Labour Day barbecue focuses on farm workers' rights

Union leaders renewed calls for more protection for farm workers in Alberta at an annual Labour Day barbecue in downtown Calgary.
Alberta Liberal MLA David Swann gets doused with potatoes in an attempt to draw attention to the rights of farm workers in the province. (CBC)

Union leaders renewed calls for more protection for farm workers in Alberta at an annual Labour Day barbecue in downtown Calgary.

Alberta is the only the province where farm workers are not protected by occupational health and safety laws. They have no right to refuse unsafe work, do not get a minimum wage and don't qualify for workers’ compensation benefits.

The Alberta Federation of Labour has been fighting for years for better protection for agriculture workers, but president Gil McGowan says nothing has changed.

“Agricultural workers don't have any of the same protections in the workplace that other Canadians take for granted."

Provincial data shows 447 Alberta farmers died on the job between 1985 and 2010.

"If a farm worker is killed or injured on the job they may not receive any kind of compensation for their injuries, or their family may receive nothing, so we think they're putting farm workers in a really vulnerable position," said Alexander Shevalier of the Calgary and District Labour Council.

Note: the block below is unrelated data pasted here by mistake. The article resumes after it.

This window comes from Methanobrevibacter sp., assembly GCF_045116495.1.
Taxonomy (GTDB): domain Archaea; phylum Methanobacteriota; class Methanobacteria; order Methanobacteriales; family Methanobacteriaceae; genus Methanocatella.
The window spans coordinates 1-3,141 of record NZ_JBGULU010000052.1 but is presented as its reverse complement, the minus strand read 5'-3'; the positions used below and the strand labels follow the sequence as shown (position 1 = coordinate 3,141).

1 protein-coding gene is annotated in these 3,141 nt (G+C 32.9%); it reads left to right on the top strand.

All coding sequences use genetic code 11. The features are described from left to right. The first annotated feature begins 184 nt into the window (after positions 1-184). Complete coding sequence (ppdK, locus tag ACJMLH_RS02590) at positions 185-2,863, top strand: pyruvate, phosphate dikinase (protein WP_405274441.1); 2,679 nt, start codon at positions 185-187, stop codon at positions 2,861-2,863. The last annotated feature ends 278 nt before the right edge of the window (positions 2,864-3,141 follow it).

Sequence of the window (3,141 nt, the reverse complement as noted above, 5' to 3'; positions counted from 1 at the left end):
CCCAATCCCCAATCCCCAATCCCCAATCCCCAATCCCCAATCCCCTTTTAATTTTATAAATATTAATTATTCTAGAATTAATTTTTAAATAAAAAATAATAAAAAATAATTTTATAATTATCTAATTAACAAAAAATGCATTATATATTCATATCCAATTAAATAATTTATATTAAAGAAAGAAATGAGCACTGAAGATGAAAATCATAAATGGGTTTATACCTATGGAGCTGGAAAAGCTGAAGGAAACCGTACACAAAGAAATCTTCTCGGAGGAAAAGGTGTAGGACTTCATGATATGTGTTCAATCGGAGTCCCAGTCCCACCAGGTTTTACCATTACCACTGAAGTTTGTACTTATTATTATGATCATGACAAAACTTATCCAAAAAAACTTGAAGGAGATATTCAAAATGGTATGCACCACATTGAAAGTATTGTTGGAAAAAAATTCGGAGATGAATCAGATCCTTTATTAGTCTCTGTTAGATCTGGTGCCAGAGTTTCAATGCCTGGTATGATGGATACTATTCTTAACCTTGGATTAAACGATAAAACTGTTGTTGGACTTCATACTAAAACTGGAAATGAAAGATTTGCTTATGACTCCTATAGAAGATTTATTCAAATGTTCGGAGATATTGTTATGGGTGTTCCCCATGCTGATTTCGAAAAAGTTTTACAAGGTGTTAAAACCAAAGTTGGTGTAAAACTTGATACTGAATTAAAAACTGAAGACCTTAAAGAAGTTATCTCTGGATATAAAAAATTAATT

Former premier never made changes

Most health and safety regulations for farm workers are strictly voluntary. Former premier Alison Redford said she would change that — a promise that went unfulfilled.

Alberta Liberal agriculture critic David Swann doesn't expect any of the three Alberta Progressive Conservative leadership candidates vying to replace her to follow through.

"I'm disappointed but this is the ‘same old, same old’ in Alberta — kowtowing to very narrow interests in rural Alberta that do not protect the very people that feed us every day," he said.

CBC News asked the three leadership contenders for their positions on farm workers' rights.

Thomas Lukaszuk says he supports extending health and safety laws to farm workers, but he says the province needs to develop industry safety standards first. 

Jim Prentice says the answer is more education, not changes to workplace laws. Ric McIver wouldn't say what his position is on farm workers' rights. He says he has other priorities.


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